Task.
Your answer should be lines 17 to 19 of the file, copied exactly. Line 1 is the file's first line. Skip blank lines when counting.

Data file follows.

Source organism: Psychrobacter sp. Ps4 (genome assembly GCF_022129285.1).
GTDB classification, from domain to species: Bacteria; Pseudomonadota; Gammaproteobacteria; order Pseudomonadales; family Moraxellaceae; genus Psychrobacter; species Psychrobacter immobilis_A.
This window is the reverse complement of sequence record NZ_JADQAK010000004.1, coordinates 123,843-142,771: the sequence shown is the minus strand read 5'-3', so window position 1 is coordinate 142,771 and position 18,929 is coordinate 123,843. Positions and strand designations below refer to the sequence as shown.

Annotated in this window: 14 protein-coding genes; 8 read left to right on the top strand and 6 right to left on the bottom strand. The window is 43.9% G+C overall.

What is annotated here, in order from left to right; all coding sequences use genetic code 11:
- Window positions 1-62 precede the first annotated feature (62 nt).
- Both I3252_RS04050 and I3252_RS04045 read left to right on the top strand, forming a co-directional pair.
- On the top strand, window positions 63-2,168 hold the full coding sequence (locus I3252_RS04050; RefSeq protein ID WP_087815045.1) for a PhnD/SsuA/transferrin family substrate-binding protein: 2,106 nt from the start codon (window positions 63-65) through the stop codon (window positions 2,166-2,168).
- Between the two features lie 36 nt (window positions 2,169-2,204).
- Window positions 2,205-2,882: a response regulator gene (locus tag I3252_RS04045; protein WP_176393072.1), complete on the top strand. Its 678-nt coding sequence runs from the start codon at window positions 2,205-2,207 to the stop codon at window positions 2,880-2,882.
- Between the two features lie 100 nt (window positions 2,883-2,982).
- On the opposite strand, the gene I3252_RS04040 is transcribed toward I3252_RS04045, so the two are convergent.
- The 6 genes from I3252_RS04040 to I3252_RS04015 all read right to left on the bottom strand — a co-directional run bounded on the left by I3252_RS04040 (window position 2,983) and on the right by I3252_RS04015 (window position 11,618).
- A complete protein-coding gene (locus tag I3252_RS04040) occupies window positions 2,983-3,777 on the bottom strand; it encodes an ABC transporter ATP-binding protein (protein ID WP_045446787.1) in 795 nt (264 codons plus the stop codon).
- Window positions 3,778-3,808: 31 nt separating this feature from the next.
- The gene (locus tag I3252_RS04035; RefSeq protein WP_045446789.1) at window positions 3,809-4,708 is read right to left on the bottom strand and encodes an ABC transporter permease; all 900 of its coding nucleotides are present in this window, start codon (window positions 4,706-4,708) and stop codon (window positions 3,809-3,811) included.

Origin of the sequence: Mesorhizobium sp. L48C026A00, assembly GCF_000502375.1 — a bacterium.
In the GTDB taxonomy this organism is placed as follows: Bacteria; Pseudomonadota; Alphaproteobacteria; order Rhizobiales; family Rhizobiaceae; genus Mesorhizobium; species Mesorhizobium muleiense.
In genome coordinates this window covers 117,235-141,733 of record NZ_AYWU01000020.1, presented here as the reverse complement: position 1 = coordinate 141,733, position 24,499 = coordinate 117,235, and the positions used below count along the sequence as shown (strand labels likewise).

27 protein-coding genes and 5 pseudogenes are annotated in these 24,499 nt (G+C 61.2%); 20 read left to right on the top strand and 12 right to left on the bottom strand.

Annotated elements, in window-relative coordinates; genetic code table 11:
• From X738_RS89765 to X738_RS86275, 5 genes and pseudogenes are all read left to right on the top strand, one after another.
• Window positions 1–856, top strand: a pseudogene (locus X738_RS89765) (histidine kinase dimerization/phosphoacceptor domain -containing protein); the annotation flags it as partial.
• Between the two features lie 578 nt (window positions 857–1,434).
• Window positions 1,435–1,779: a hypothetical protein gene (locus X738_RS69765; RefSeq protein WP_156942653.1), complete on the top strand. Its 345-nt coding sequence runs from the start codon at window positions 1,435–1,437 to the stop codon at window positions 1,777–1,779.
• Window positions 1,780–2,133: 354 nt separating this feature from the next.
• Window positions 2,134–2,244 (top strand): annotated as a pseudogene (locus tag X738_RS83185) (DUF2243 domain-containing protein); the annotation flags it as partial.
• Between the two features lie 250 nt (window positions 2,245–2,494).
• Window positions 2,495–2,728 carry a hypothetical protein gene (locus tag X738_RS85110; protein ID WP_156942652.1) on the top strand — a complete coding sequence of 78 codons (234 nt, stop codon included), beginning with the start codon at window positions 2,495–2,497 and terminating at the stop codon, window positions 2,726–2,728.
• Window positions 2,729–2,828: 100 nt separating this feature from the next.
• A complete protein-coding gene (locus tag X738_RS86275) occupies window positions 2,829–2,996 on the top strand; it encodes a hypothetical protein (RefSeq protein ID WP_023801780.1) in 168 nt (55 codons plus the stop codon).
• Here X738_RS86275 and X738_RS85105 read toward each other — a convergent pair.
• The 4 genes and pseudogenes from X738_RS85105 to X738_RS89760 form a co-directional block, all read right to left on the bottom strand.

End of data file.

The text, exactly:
Origin of the sequence: Mesorhizobium sp. L48C026A00, assembly GCF_000502375.1 — a bacterium.
In the GTDB taxonomy this organism is placed as follows: Bacteria; Pseudomonadota; Alphaproteobacteria; order Rhizobiales; family Rhizobiaceae; genus Mesorhizobium; species Mesorhizobium muleiense.
In genome coordinates this window covers 117,235-141,733 of record NZ_AYWU01000020.1, presented here as the reverse complement: position 1 = coordinate 141,733, position 24,499 = coordinate 117,235, and the positions used below count along the sequence as shown (strand labels likewise).